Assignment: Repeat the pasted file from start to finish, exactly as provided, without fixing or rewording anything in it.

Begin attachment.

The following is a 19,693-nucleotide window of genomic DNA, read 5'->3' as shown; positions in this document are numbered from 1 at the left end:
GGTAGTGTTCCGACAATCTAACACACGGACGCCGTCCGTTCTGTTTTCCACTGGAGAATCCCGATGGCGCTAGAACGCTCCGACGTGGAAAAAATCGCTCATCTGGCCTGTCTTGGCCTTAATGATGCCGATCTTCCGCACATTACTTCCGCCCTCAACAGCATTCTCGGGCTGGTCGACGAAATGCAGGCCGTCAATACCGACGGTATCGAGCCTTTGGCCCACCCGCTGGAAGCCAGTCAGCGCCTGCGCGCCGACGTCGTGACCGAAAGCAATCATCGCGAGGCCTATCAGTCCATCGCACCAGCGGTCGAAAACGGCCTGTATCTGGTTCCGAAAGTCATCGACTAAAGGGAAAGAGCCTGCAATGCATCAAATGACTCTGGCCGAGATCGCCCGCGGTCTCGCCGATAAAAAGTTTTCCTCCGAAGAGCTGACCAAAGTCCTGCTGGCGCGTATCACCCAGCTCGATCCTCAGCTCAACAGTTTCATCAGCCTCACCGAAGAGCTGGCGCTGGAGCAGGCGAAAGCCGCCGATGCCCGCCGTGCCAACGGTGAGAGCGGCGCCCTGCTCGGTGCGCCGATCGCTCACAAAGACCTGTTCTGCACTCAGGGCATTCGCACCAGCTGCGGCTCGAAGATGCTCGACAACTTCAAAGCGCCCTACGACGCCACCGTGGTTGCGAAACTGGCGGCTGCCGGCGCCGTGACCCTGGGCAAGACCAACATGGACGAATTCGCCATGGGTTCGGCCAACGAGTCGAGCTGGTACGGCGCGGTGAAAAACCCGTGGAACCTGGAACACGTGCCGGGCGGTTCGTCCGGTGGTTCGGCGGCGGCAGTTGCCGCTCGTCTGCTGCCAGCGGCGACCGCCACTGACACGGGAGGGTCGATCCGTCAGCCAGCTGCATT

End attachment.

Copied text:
The following is a 19,693-nucleotide window of genomic DNA, read 5'->3' as shown; positions in this document are numbered from 1 at the left end:
GGTAGTGTTCCGACAATCTAACACACGGACGCCGTCCGTTCTGTTTTCCACTGGAGAATCCCGATGGCGCTAGAACGCTCCGACGTGGAAAAAATCGCTCATCTGGCCTGTCTTGGCCTTAATGATGCCGATCTTCCGCACATTACTTCCGCCCTCAACAGCATTCTCGGGCTGGTCGACGAAATGCAGGCCGTCAATACCGACGGTATCGAGCCTTTGGCCCACCCGCTGGAAGCCAGTCAGCGCCTGCGCGCCGACGTCGTGACCGAAAGCAATCATCGCGAGGCCTATCAGTCCATCGCACCAGCGGTCGAAAACGGCCTGTATCTGGTTCCGAAAGTCATCGACTAAAGGGAAAGAGCCTGCAATGCATCAAATGACTCTGGCCGAGATCGCCCGCGGTCTCGCCGATAAAAAGTTTTCCTCCGAAGAGCTGACCAAAGTCCTGCTGGCGCGTATCACCCAGCTCGATCCTCAGCTCAACAGTTTCATCAGCCTCACCGAAGAGCTGGCGCTGGAGCAGGCGAAAGCCGCCGATGCCCGCCGTGCCAACGGTGAGAGCGGCGCCCTGCTCGGTGCGCCGATCGCTCACAAAGACCTGTTCTGCACTCAGGGCATTCGCACCAGCTGCGGCTCGAAGATGCTCGACAACTTCAAAGCGCCCTACGACGCCACCGTGGTTGCGAAACTGGCGGCTGCCGGCGCCGTGACCCTGGGCAAGACCAACATGGACGAATTCGCCATGGGTTCGGCCAACGAGTCGAGCTGGTACGGCGCGGTGAAAAACCCGTGGAACCTGGAACACGTGCCGGGCGGTTCGTCCGGTGGTTCGGCGGCGGCAGTTGCCGCTCGTCTGCTGCCAGCGGCGACCGCCACTGACACGGGAGGGTCGATCCGTCAGCCAGCTGCATT